Why I still don’t own an eReader
Recently I had some awesome conversation over beer with Sid Burgess, and we started talking some on ereaders, he mentioned that he was looking for a an alternative to reading on the computer. I would love to own an ereader, I just want to see some capabilities added to them before I spend money on them, and maybe some changes in the market and how they’re sold.
The two most popular, or most publicized, ereaders the Kindle, from Amazon and the nook from Barnes & Noble (B&N) are using a store that is missing features that I consider to be core and that shouldn’t be ignored. Though, B&N has implemented one, kind of.
I love books (real, dead tree, hard copy, etc). I love that I can pick up a book at the library, read it, and if I want can then go out and buy it, read it again, give it to a friend to read, rinse and repeat. Currently there is no way I can do this with most ebooks. The files you purchase from Amazon or B&N are packaged with DRM that prevents you from doing anything but reading the book on devices they authorize where you can verify you are in control of that device. B&N has implemented what they call LendMe™. With this service you can lend an ebook to a friend one time for a period of 14 days, they have to use B&N software or a nook to read the book, but you can lend it. This sounds great, but the publishers have severely crippled the feature: the book has to be approved to be in the LendMe™ program by the publisher, you can only lend it to a friend once, during the 14 days you cannot read it (I don’t mind that, I can’t read a hard copy that I’ve lent), after the 14 days it’s “returned” automatically. Amazon has yet to implement any kind of lending technology for use on the Kindle.
Let’s say that I have a book I’ve read multiple times and just love it, I know someone that would love to read it, would be moved by it, or whatever. I want to give them my copy, can I? No. What allows us to do this with real books is something known as the first-sale doctrine, which is a limitation on copyright that has been Supreme Court tested. Software gets around this with EULAs, you don’t actually purchase a copy of most software programs, you license it’s use on your computer or device. Personally I don’t feel that ebooks fall under the same category as software and hope that it changes soon.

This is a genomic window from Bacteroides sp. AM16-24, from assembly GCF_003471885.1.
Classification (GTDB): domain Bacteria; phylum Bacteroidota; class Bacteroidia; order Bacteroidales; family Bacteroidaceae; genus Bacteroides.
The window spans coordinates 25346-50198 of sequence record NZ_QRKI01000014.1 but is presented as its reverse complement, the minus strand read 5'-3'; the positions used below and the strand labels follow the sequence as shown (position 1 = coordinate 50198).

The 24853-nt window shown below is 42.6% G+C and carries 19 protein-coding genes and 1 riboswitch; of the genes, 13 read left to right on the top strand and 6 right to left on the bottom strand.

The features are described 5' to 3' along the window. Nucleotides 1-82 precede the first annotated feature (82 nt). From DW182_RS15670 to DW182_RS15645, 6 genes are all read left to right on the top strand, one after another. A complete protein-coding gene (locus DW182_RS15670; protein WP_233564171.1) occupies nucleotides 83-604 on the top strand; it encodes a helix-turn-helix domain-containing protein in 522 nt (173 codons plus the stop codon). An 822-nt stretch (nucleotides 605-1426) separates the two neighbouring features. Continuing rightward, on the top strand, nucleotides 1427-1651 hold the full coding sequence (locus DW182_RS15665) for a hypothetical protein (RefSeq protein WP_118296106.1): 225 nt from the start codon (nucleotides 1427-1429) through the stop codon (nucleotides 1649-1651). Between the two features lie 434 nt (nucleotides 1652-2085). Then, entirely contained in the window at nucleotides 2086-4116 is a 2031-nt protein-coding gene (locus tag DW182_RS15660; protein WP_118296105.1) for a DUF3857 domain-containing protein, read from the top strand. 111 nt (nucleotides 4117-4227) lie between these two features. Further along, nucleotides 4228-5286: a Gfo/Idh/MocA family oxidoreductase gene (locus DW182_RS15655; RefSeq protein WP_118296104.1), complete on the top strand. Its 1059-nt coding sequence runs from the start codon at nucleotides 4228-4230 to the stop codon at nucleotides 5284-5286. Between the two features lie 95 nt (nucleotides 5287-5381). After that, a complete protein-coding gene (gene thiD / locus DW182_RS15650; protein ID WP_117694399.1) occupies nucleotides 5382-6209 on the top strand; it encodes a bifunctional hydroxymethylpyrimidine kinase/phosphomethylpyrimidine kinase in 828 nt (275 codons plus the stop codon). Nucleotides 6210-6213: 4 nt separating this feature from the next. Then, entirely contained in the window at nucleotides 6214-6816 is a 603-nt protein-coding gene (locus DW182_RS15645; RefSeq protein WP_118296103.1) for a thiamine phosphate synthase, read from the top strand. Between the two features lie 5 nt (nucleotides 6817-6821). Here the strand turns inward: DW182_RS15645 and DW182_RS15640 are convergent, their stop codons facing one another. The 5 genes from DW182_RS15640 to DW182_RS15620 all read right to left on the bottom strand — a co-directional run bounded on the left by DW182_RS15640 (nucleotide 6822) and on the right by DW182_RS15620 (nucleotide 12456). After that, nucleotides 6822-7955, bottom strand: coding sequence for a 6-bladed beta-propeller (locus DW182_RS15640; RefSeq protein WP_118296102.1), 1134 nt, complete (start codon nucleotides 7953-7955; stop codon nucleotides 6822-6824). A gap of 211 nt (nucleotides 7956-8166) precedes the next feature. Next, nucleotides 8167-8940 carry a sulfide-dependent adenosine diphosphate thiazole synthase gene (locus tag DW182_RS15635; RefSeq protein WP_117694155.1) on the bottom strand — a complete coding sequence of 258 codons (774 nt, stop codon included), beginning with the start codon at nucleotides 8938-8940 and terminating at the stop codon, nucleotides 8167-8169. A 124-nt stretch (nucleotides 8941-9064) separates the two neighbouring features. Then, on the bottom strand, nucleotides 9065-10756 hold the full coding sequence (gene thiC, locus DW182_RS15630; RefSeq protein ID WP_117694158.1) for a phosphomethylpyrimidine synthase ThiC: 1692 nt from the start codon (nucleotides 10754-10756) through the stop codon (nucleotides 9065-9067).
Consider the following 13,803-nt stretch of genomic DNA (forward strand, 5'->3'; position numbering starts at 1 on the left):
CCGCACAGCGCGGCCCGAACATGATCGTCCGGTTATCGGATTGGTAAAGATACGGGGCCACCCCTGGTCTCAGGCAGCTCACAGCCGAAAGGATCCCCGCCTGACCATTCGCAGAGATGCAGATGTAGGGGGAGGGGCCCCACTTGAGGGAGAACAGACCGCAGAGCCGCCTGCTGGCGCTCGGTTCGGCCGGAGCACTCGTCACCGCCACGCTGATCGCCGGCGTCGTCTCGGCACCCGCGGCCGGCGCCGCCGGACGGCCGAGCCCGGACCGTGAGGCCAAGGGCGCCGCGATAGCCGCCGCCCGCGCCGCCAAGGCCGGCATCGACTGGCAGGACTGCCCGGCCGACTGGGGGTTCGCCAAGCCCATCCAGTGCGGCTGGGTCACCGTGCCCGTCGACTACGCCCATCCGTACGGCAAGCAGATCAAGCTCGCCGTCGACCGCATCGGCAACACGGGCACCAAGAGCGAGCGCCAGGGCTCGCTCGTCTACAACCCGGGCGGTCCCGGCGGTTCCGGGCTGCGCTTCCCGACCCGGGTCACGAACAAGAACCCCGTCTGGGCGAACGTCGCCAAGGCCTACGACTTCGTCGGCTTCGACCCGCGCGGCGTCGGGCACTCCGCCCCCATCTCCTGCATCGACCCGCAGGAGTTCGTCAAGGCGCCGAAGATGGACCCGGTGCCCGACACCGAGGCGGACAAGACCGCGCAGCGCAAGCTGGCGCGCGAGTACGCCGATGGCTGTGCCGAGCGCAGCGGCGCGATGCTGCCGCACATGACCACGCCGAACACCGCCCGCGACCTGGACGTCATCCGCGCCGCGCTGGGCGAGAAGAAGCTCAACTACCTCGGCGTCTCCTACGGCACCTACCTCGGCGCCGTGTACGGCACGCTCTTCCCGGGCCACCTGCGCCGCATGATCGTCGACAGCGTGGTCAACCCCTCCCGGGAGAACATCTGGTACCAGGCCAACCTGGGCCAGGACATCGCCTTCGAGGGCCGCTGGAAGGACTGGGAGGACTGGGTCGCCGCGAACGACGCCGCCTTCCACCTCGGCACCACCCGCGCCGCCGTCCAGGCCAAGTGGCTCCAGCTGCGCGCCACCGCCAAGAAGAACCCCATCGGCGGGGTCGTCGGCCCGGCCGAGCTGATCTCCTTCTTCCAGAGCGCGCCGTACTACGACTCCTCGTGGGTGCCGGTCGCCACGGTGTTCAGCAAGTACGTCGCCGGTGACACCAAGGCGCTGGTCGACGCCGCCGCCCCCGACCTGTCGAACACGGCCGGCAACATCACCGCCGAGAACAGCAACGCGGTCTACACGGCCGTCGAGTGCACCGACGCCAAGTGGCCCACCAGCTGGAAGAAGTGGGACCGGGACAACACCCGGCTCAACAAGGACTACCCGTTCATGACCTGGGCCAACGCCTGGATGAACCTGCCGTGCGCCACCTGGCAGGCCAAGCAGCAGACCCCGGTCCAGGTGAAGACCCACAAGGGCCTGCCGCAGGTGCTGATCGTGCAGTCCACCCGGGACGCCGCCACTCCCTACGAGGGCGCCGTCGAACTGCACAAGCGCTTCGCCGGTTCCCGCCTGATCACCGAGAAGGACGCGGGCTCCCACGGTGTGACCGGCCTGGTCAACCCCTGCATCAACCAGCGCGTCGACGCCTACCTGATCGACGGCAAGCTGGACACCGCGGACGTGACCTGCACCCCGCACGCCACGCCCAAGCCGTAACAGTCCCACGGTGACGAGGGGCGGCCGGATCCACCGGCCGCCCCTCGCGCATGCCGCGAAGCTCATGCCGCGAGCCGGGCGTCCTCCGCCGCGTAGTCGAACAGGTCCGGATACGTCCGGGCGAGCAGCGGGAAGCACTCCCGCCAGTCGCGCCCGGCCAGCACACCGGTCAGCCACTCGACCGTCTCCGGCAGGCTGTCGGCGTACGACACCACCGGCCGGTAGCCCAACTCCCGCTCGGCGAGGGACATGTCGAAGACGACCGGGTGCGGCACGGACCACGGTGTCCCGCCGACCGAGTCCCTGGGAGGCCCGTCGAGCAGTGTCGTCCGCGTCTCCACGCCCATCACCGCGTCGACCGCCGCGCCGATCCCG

B&N has an entry in their FAQ that reads:
Can I buy an eBook for a Friend?
No. When you buy an eBook, the eBook is encrypted with your personal B&N account information and requires that same information to unlock it. However, you can give a Barnes & Noble Gift Card or Online Gift Certificate to someone so they can pay for an eBook.
Amazon has a similar subject within their support pages, but it doesn’t address lending/giving specifically:
Downloading to Multiple Devices
Content purchased from the Kindle Store can be downloaded to your Kindle, iPhone, or iPod touch as long as you’ve registered the device to the Amazon.com account that purchased the Kindle content. There is no limit on the number of times a title can be downloaded to a registered device, but there may be limits on the number of devices (usually 6) that can simultaneously use a single book.
That means you can download and read your books on any Kindle device you own as long you’ve registered each device to the Amazon.com account where your Kindle library is stored.
So, even if I want to give up my rights to the copy I’ve purchased and transfer them to someone else I’m not allowed. I have to pay for the book twice to allow the person to download it for themselves free of charge.
Why not print the books? Ah, I thought of this as well. Both Amazon and B&N do not allow printing or text-clipping from their desktop software and unless someone starts hacking the nook or Kindle to send books to printers you can’t make a real copy of a book.
Sid and I also discussed possible solutions and options regarding this, I planned on discussing those in the same post, but didn’t realize I’d ramble for so long. I’ll try to get the other post up after this coming weekend.
A friend on twitter pointed out to me the price was an issue for him as well as the things I mentioned. I can’t believe I left this out, it’s an issue with me as well. Once a publisher has developed a tool, or purchased (licensed, I guess) a program to convert the books they have on file to formats compatible with the Kindle or nook they really don’t incur any more cost related to the sale of an ebook other than marketing it along side the hard copy. Amazon and B&N is providing the store front and bandwidth. Amazon even subsidizes books so they can sell at $9.99, I doubt they continue this forever. Let’s take a look at a book that I’ve been wanting to read lately, The Omnivore’s Dilemma by Michael Pollan, sold here at Amazon and here at B&N, both have the paperback selling for $9.36 which isn’t a bad price at all. Take a look at the ebook prices though, $8.25 for Kindle and $9.99 for nook. So I’m getting just over a dollar discount at Amazon and actually paying more at B&N. Maybe I’m wrong, but I would be happy paying $4.99 and I think that still leaves room for profits for both the publisher and the retailer, there isn’t shipping to give away, no paper to mill, words to print, nothing. Just the added blurbs along side the marketing of the hard copies. I’m not a fan of paying that much for ones and zeros.
Thanks for the smack upside the head, Wes!